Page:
Nothing has happened to the actual couple. That's a good thing, because if it had, then you should scream and undo. Choose the blending/gradient tool. Make sure the two colors are black and white. Now look at the Tool Options dialogue box and make sure the FB to BG option is picked. Blend.

The bottom half of your couple should have disappeared a little.

I sit back, look at the cover and realize I'm just doing a tutorial.

Yup. I'm done. This should be enough info to make some covers. Best of luck.

Any questions, ask them in the comments.

Thursday, January 09, 2014

Homespun Cover Making: Part 3

Warning: By no means am I professional graphic artist or a teacher.

We're getting fancy. I might move too fast so ask any questions in the comments. The goal is to do the same cover just with a gradient.

First thing first? SAVE AS. Come on, you had to know that was coming. Since I don't want to redo all the font work, I'm pulling it down below the White Background Layer. That involves clicking on the various layers and dragging them down.

Next: New Layer. Right click either the image or a particular layer in your Layers-Gradients list, you get a menu. Pick New Layer. I cannot stress New Layer enough or even duplicate layer. If you're going to start changing things, don't do it to the original.

Once you click New Layer, a menu pops up. You want the last option: Transparency. It's going to look like nothing is added until you look at the Layers-Gradient list. There's just a blank layer waiting for ya.

Now to blend.

I'm going to choose the blending tool. It's highlighted in blue in the Tool Box.

The options I chose, you can see those on the right, are FB to Transparent. I'm leaving the Opacity at 100 percent.

(If you don't know the names I'm using, enlarge the pic and find it. )

I want the bottom half blended to better bring out that whatever font I use in that area.

That line you see is the direction the blending tool is going to go. If I wanted to start in the corners, then I'd hold down the left mouse button, hold until I got to the part of the cover that would have the most faded part of the gradient.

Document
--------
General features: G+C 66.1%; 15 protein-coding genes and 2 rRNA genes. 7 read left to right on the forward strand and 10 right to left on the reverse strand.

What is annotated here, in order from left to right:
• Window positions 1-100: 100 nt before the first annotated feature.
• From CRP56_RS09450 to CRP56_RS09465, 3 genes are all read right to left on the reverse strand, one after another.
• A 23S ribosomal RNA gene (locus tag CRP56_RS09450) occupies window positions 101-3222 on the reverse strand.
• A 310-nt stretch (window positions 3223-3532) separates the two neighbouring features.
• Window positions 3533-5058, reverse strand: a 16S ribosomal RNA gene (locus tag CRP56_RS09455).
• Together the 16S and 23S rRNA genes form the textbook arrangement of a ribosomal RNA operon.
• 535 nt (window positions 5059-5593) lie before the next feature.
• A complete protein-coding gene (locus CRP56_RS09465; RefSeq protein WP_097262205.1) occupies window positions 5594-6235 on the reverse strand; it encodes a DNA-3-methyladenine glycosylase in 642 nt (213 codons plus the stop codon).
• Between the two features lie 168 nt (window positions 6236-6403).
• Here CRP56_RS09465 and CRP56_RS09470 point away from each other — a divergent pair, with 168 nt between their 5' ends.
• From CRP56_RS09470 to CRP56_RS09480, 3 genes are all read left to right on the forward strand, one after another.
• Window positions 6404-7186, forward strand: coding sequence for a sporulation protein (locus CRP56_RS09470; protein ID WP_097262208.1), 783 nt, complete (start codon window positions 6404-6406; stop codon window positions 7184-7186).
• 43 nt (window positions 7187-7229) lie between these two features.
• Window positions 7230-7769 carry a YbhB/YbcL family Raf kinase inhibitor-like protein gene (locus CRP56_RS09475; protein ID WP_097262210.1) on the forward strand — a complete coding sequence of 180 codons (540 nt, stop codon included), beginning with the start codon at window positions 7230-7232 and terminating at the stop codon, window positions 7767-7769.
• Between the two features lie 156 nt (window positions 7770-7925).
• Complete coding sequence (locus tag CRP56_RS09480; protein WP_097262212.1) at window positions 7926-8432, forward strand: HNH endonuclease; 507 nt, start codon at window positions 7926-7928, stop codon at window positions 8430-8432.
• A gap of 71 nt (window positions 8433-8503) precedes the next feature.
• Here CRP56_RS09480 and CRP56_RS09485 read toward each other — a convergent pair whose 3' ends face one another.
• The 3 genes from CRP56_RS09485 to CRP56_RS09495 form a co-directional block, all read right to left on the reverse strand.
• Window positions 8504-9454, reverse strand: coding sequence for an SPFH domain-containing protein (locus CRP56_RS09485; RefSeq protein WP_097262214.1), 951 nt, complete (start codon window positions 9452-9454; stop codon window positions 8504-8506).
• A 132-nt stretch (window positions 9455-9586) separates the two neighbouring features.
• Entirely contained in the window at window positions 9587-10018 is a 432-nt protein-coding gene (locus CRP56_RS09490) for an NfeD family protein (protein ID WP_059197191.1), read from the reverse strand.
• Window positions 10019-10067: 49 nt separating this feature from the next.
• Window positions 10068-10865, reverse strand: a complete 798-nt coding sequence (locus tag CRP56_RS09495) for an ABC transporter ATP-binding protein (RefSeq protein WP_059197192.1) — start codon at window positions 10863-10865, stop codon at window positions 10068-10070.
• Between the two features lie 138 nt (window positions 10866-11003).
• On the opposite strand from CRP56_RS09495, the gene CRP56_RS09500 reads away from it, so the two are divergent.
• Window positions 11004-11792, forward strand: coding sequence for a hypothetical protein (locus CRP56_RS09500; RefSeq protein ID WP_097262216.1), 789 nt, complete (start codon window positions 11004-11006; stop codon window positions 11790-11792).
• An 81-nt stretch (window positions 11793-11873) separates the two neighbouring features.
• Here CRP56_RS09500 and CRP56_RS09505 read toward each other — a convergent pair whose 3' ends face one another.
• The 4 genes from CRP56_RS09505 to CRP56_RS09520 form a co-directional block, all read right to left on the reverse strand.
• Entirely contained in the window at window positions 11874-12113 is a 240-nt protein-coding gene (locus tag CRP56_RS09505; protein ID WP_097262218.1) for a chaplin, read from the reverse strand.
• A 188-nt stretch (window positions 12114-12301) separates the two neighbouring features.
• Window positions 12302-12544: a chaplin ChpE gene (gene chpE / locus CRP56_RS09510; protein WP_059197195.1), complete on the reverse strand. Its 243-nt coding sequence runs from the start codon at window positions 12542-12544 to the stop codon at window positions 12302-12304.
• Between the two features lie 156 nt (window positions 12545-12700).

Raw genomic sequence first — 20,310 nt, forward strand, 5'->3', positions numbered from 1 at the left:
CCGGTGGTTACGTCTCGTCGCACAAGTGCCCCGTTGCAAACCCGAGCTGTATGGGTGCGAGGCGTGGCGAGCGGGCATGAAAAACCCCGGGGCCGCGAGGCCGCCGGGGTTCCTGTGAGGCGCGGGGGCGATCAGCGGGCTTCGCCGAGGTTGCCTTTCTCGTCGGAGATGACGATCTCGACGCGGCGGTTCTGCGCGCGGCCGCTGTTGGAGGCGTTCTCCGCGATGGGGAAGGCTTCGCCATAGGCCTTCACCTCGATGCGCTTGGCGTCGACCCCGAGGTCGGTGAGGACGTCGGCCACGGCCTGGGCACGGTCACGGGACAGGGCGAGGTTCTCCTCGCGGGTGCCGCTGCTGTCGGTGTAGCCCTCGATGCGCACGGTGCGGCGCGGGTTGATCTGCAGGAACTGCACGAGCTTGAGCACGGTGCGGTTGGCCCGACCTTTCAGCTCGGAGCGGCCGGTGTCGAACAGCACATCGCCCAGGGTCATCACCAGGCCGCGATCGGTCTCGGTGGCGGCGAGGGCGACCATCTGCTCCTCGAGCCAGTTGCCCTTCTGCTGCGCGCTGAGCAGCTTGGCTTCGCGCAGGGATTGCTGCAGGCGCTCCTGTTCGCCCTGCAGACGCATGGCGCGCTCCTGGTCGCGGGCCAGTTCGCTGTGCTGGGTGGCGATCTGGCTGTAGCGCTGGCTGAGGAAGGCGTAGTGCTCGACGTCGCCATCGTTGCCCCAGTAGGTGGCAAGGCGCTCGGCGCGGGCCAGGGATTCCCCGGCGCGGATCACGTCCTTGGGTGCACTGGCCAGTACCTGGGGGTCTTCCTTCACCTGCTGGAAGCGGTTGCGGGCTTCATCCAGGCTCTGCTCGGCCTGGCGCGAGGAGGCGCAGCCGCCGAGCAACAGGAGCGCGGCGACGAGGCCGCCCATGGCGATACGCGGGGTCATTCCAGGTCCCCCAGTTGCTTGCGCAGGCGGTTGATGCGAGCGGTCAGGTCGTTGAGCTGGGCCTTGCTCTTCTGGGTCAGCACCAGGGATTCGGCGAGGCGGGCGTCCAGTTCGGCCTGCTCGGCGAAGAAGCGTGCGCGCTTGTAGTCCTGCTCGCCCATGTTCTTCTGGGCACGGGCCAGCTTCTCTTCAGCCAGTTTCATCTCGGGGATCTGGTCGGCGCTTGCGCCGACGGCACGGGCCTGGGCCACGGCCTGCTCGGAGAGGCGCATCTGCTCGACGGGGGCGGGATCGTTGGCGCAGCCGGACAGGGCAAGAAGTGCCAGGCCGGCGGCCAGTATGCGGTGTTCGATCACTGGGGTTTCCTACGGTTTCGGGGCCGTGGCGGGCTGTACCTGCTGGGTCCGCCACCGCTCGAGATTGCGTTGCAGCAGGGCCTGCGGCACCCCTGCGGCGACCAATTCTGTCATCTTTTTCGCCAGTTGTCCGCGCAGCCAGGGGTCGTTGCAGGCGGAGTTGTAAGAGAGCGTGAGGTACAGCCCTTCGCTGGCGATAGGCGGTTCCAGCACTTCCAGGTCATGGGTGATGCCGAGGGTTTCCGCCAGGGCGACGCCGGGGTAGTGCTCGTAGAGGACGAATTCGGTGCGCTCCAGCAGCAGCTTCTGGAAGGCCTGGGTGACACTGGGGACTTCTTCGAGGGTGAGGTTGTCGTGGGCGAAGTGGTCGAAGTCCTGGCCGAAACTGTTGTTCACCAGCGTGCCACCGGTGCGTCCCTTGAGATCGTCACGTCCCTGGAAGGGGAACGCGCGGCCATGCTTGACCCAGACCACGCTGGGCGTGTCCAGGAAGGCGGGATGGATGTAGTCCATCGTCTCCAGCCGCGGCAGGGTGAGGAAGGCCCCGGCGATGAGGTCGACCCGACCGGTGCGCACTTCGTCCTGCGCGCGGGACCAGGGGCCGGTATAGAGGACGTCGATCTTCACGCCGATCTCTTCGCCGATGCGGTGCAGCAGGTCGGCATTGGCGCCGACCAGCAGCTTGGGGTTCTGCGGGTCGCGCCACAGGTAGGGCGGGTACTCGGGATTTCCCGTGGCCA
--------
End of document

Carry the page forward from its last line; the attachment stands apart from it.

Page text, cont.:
So, I did the gradient tool twice so it was really dark by their legs. 

Boom. I'm done. Let's put back my name and title.

Sunday, January 05, 2014

Homespun Cover Making: Part 2

Warning: By no means am I professional graphic artist or a teacher.

This is when I take those wispy ideas of what I want and see if I can find a picture that can make it tangible.

After spending quite some time looking at feet, I decided not to go with feet. I'm going to show you two different ways to make a cover. The simple, headache free one. Or headache-ish free one. And one that's a bit more advanced.

My advice?

Find a good stock. Good stock makes your life easier, especially if you are new at this. Especially if, like me, you're not a professional and can't take a so-so stock and turn it into a masterpiece.

A few tips when you hit a stock photo site”
Read the license that way you know what you can and cannot do with the stock.

Have a criteria. Full body, only the torso, dark background, white background, indoors, outdoors, etc. If you know you want a woman's legs and she's wearing heels, it helps if you know you need stock with her either standing up or sitting down.

Know when to give yourself a break. Looking for stock can be overwhelming.

Lightbox or save stock. You never know when you might need it or if that one pic you hated somehow because wonderful.

So, I picked this stock for this blog:

I can look at it and know I can keep it as is and slap some font on it and it'll look fine. I'm not working with print, I'm doing digital. Right now, the biggest you can upload to Amazon is XXXX by 2500. Since I'm not making this part of a series, I'm just going to go ahead and scale the image down to 2500.

(I'm using GIMP. If you have Photoshop or something else, I'm not sure how much this will help you. But I will say there's a lot of crossover in all these programs. You just have to find the right tool.)

Now. SAVE AS. Not, SAVE, but SAVE AS. You want to keep the original pic as is. Do all your dirty work on a copy.

* Did I mention I'm anal retentive? Well, I am. So what I'm going to do is crop the stock. I personally don't like all that space around them. I want to focus on the couple. Copy, paste as new image. SAVE AS.

* Tip: If you're finding you have to do any scaling make sure you keep the same proportions. Otherwise your couple or stock is going to start to look funky. Or, rather it's going to have that fun house mirror look.